I will provide full code samples, written in C#, which can be compiled and run by downloading Visual C# 2008 Express Edition from Microsoft at http://www.microsoft.com/express/vcsharp/

The Perceptron is the grand daddy of all neural networks. It was invented in 1957 at the Cornell Aeronautical Laboratory by Frank Rosenblatt. The Perceptron is the simplest type of feed forward neural network, known as a linear classifier. This means that the type of problems the network can solve must be linearly separable. In the graphs shown below it is easy to visualise what this means in two dimensions.

This is linearly separable. | This is linearly non-separable. |

The green line represents the separation between the two classes of data the network is attempting to classify. In three dimensions this would be represented by a plane, and in four dimensions or more by a hyperplane. There are other types of network that can solve linearly non-separable problems, which I will cover in later posts.

To begin to solve this problem we need a network as represented below.

As you can see, each input node is connected directly to the output node. By adjusting the value of the connecting weights, the network is able to learn.

In the demonstration below each of the points plotted in the first graph above will be used as training data. The training data will be repeatedly applied to the input nodes of the network and the weights adjusted until the network is performs as desired.

Once the network has been trained the application will step through the range of input data to prove that the network has learnt correctly and is able to perform good generalisation. The following code shows how this is done.

- using System;
- namespace Perceptron
- {
- public class Perceptron
- {
- [STAThread]
- static void Main()
- {
- // Load sample input patterns.
- double[,] inputs = new double[,] {
- { 0.72, 0.82 }, { 0.91, -0.69 }, { 0.46, 0.80 },
- { 0.03, 0.93 }, { 0.12, 0.25 }, { 0.96, 0.47 },
- { 0.79, -0.75 }, { 0.46, 0.98 }, { 0.66, 0.24 },
- { 0.72, -0.15 }, { 0.35, 0.01 }, { -0.16, 0.84 },
- { -0.04, 0.68 }, { -0.11, 0.10 }, { 0.31, -0.96 },
- { 0.00, -0.26 }, { -0.43, -0.65 }, { 0.57, -0.97 },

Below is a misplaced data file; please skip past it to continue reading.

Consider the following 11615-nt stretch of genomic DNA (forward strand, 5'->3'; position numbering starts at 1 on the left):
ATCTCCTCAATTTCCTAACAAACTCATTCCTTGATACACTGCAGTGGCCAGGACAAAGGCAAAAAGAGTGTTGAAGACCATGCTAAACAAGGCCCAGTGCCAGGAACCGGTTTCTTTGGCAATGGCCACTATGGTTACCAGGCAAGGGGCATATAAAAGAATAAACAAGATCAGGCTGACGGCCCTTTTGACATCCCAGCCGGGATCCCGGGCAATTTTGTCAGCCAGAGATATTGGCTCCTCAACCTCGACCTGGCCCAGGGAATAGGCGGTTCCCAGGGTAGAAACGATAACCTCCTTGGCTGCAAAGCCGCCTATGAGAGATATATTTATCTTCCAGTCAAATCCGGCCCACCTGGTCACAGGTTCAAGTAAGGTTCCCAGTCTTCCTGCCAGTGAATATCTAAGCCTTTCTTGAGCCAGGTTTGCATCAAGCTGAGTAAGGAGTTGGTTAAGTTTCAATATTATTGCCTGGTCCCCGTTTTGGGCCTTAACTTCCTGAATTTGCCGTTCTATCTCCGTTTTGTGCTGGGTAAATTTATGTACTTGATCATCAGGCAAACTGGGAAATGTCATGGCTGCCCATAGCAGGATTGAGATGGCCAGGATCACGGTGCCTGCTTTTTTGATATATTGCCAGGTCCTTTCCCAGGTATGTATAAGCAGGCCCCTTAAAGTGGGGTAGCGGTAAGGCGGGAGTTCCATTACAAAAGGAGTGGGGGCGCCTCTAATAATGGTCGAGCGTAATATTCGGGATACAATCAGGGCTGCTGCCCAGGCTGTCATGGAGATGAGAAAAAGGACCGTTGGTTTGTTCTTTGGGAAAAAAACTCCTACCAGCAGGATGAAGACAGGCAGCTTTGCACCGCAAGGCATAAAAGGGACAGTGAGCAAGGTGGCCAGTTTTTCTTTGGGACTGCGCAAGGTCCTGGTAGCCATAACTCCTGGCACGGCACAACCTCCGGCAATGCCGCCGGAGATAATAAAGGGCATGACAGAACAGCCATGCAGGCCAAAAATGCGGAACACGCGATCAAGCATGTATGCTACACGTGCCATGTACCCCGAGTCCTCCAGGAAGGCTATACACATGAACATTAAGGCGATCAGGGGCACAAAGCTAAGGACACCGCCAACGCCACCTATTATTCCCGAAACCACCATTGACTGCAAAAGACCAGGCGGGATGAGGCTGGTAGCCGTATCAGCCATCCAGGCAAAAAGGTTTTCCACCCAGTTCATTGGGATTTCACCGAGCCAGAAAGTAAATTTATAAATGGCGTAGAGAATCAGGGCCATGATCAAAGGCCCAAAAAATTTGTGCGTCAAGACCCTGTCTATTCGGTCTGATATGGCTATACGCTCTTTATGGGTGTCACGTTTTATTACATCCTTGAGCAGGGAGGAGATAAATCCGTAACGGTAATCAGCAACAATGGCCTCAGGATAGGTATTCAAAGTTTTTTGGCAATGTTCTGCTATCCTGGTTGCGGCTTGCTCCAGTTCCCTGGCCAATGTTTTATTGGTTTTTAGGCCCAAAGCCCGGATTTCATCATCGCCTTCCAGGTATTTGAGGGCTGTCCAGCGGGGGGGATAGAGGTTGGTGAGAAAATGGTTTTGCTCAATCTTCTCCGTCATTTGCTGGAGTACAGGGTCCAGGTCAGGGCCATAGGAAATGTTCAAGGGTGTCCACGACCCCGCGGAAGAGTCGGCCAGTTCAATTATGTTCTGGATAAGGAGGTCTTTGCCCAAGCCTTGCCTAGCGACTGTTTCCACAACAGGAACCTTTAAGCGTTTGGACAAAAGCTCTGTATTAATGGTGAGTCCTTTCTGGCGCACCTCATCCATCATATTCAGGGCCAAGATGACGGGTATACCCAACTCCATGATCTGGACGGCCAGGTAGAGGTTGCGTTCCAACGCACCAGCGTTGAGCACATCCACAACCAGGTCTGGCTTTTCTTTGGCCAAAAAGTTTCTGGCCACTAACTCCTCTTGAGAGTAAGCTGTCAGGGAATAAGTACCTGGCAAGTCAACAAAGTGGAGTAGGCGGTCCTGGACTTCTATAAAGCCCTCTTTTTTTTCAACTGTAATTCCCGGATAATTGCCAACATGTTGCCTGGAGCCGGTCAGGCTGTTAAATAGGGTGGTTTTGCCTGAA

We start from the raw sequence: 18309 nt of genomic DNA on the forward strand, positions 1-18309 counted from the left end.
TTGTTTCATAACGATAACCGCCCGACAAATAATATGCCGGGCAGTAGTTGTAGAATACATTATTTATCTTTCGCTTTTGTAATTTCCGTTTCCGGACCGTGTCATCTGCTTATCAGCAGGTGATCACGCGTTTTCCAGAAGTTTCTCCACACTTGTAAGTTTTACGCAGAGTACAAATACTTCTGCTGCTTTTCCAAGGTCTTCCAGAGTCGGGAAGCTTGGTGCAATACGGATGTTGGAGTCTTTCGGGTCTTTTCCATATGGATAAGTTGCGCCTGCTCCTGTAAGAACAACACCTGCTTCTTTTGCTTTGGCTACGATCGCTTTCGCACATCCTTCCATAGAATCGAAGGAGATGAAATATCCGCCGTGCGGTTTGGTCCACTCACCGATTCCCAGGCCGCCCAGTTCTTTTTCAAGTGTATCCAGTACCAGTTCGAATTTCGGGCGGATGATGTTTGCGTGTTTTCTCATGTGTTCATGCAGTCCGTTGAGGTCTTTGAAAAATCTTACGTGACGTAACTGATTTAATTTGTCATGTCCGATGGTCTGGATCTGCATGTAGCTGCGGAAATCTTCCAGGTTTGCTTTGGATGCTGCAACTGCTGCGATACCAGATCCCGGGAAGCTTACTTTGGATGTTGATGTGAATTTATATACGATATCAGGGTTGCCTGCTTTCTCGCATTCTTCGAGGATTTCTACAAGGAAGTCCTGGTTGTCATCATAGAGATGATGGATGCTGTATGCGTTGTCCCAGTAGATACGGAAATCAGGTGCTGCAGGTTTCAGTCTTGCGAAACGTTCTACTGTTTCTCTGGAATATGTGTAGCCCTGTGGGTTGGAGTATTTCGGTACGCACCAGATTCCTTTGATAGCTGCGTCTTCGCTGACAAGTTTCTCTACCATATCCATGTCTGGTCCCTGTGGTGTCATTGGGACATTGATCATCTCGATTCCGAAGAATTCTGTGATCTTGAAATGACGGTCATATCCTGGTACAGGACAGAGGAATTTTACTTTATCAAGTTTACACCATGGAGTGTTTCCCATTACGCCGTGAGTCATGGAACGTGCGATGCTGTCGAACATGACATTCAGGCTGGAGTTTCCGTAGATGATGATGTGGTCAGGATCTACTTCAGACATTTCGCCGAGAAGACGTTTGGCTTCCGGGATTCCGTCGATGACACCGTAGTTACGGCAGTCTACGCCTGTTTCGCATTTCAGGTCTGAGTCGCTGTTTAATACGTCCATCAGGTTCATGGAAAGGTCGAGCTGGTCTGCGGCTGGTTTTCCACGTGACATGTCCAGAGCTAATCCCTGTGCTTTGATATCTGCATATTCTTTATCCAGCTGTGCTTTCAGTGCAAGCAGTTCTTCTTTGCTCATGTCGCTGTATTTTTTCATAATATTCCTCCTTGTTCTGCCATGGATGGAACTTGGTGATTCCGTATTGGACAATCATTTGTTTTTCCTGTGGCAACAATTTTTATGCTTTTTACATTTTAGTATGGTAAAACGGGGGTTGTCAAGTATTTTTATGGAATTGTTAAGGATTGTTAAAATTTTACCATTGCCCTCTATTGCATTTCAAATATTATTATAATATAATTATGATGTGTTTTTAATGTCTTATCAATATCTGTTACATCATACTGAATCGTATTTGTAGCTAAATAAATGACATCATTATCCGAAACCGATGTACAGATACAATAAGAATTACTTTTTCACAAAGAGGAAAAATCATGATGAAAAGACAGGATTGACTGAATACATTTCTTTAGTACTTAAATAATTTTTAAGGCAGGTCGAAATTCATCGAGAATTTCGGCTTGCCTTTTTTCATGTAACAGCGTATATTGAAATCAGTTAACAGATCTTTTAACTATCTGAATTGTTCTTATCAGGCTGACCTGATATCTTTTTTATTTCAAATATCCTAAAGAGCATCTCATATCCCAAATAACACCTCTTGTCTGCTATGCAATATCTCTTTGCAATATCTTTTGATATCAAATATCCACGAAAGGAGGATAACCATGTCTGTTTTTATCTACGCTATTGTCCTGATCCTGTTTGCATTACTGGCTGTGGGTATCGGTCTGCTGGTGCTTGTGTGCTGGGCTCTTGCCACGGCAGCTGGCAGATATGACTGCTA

- { -0.47, -0.03 }, { -0.72, -0.64 }, { -0.57, 0.15 },
- { -0.25, -0.43 }, { 0.47, -0.88 }, { -0.12, -0.90 },
- { -0.58, 0.62 }, { -0.48, 0.05 }, { -0.79, -0.92 },
- { -0.42, -0.09 }, { -0.76, 0.65 }, { -0.77, -0.76 } };
- // Load sample output patterns.
- int[] outputs = new int[] {
- -1, -1, -1, -1, -1, -1, -1, -1, -1, -1, -1, -1, -1,
- 1, 1, 1, 1, 1, 1, 1, 1, 1, 1, 1, 1, 1, 1, 1, 1, 1 };
- int patternCount = inputs.GetUpperBound(0) + 1;
- // Randomise weights.
- Random r = new Random();
- double[] weights = { r.NextDouble(), r.NextDouble() };
- // Set learning rate.
- double learningRate = 0.1;
- int iteration = 0;
- double globalError;
- do
- {
- globalError = 0;
- for (int p = 0; p < patternCount; p++)
- {
- // Calculate output.
- int output = Output(weights, inputs[p, 0], inputs[p, 1]);
- // Calculate error.
- double localError = outputs[p] - output;
- if (localError != 0)
- {
- // Update weights.
- for (int i = 0; i < 2; i++)
- {
- weights[i] += learningRate * localError * inputs[p, i];
- }
- }
- // Convert error to absolute value.
- globalError += Math.Abs(localError);
- }
- Console.WriteLine("Iteration {0}\tError {1}", iteration, globalError);
- iteration++;
- } while (globalError != 0);
- // Display network generalisation.
- Console.WriteLine();
- Console.WriteLine("X, Y, Output");
- for (double x = -1; x <= 1; x += .5)
- {
- for (double y = -1; y <= 1; y += .5)
- {
- // Calculate output.
- int output = Output(weights, x, y);
- Console.WriteLine("{0}, {1}, {2}", x, y, (output == 1) ? "Blue" : "Red");
- }
- }
- Console.ReadKey();
- }
- private static int Output(double[] weights, double x, double y)
- {
- double sum = x * weights[0] + y * weights[1];
- return (sum >= 0) ? 1 : -1;
- }
- }
- }

The output from the network after training looks like this, which proves generalisation has been correctly achieved. Each pair of x and y coordinates when presented to the network returns the classification expected, i.e. blue or red.

X, Y, Output

-1.0, -1.0, Blue

-1.0, -0.5, Blue

-1.0, 0.0, Blue

-1.0, 0.5, Blue

-1.0, 1.0, Blue

-0.5, -1.0, Blue

-0.5, -0.5, Blue

-0.5, 0.0, Blue

-0.5, 0.5, Blue

-0.5, 1.0, Red

0.0, -1.0, Blue

0.0, -0.5, Blue

0.0, 0.0, Blue

0.0, 0.5, Red

0.0, 1.0, Red

0.5, -1.0, Blue

0.5, -0.5, Red

0.5, 0.0, Red

0.5, 0.5, Red

0.5, 1.0, Red

1.0, -1.0, Red

1.0, -0.5, Red

1.0, 0.0, Red

1.0, 0.5, Red

1.0, 1.0, Red

-1.0, -1.0, Blue

-1.0, -0.5, Blue

-1.0, 0.0, Blue

-1.0, 0.5, Blue

-1.0, 1.0, Blue

-0.5, -1.0, Blue

-0.5, -0.5, Blue

-0.5, 0.0, Blue

-0.5, 0.5, Blue

-0.5, 1.0, Red

0.0, -1.0, Blue

0.0, -0.5, Blue

0.0, 0.0, Blue

0.0, 0.5, Red

0.0, 1.0, Red

0.5, -1.0, Blue

0.5, -0.5, Red

0.5, 0.0, Red

0.5, 0.5, Red

0.5, 1.0, Red

1.0, -1.0, Red

1.0, -0.5, Red

1.0, 0.0, Red

1.0, 0.5, Red

1.0, 1.0, Red

Whilst this may seem like a trivial problem to solve in two dimensions, the Perceptron can perform very powerful analysis in higher dimensions. The same general principals shown here will apply.

In my next post, I will start to write about the multi-layer perceptron, which can be used to solve linearly non-separable problems, like the one presented in the second graph above.

I welcome feedback on this post, and would be interested in receiving suggestions for future posts.